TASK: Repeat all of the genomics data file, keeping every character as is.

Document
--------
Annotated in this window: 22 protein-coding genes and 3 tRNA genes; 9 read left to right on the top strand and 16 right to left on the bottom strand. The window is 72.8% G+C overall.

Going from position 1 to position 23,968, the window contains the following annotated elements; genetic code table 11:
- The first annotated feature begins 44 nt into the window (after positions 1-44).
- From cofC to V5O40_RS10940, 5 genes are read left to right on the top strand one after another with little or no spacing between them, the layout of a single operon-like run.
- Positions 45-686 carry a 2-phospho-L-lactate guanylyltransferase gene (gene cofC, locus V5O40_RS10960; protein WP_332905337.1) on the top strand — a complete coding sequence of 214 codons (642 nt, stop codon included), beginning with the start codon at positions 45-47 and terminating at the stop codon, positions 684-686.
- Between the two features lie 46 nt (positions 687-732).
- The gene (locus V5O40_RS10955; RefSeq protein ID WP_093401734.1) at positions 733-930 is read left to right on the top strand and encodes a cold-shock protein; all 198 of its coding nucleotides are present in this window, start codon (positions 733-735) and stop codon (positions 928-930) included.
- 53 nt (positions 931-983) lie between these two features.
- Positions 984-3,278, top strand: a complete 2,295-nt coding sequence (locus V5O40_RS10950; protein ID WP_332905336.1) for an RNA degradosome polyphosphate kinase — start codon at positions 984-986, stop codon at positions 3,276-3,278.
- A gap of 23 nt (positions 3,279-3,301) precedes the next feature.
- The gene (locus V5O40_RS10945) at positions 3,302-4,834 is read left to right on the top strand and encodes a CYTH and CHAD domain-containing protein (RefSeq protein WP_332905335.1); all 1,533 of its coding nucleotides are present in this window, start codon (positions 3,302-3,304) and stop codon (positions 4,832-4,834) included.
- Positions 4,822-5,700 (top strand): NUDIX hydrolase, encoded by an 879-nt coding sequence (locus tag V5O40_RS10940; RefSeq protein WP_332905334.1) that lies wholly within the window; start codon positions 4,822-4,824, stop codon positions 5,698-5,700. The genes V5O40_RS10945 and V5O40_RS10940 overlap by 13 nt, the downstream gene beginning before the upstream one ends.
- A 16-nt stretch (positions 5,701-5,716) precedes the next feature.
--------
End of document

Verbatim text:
Annotated in this window: 22 protein-coding genes and 3 tRNA genes; 9 read left to right on the top strand and 16 right to left on the bottom strand. The window is 72.8% G+C overall.

Going from position 1 to position 23,968, the window contains the following annotated elements; genetic code table 11:
- The first annotated feature begins 44 nt into the window (after positions 1-44).
- From cofC to V5O40_RS10940, 5 genes are read left to right on the top strand one after another with little or no spacing between them, the layout of a single operon-like run.
- Positions 45-686 carry a 2-phospho-L-lactate guanylyltransferase gene (gene cofC, locus V5O40_RS10960; protein WP_332905337.1) on the top strand — a complete coding sequence of 214 codons (642 nt, stop codon included), beginning with the start codon at positions 45-47 and terminating at the stop codon, positions 684-686.
- Between the two features lie 46 nt (positions 687-732).
- The gene (locus V5O40_RS10955; RefSeq protein ID WP_093401734.1) at positions 733-930 is read left to right on the top strand and encodes a cold-shock protein; all 198 of its coding nucleotides are present in this window, start codon (positions 733-735) and stop codon (positions 928-930) included.
- 53 nt (positions 931-983) lie between these two features.
- Positions 984-3,278, top strand: a complete 2,295-nt coding sequence (locus V5O40_RS10950; protein ID WP_332905336.1) for an RNA degradosome polyphosphate kinase — start codon at positions 984-986, stop codon at positions 3,276-3,278.
- A gap of 23 nt (positions 3,279-3,301) precedes the next feature.
- The gene (locus V5O40_RS10945) at positions 3,302-4,834 is read left to right on the top strand and encodes a CYTH and CHAD domain-containing protein (RefSeq protein WP_332905335.1); all 1,533 of its coding nucleotides are present in this window, start codon (positions 3,302-3,304) and stop codon (positions 4,832-4,834) included.
- Positions 4,822-5,700 (top strand): NUDIX hydrolase, encoded by an 879-nt coding sequence (locus tag V5O40_RS10940; RefSeq protein WP_332905334.1) that lies wholly within the window; start codon positions 4,822-4,824, stop codon positions 5,698-5,700. The genes V5O40_RS10945 and V5O40_RS10940 overlap by 13 nt, the downstream gene beginning before the upstream one ends.
- A 16-nt stretch (positions 5,701-5,716) precedes the next feature.